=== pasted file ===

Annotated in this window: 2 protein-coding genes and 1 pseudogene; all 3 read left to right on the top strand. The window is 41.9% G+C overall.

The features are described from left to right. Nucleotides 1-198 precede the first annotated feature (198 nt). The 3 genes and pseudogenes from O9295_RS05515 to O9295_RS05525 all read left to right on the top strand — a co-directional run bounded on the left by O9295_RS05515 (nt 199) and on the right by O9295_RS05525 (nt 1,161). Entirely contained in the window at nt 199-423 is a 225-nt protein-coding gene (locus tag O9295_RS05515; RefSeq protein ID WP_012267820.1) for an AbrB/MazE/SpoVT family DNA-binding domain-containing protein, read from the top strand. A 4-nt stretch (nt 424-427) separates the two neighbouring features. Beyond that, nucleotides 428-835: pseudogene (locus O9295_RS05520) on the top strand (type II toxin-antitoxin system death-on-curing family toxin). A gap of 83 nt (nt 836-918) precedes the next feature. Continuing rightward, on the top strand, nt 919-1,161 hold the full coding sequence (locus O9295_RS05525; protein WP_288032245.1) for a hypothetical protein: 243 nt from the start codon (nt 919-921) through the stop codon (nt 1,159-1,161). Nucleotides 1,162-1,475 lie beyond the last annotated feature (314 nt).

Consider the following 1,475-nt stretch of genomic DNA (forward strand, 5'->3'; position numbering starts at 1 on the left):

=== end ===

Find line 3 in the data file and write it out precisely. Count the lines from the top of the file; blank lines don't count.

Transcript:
Consider the following 1,475-nt stretch of genomic DNA (forward strand, 5'->3'; position numbering starts at 1 on the left):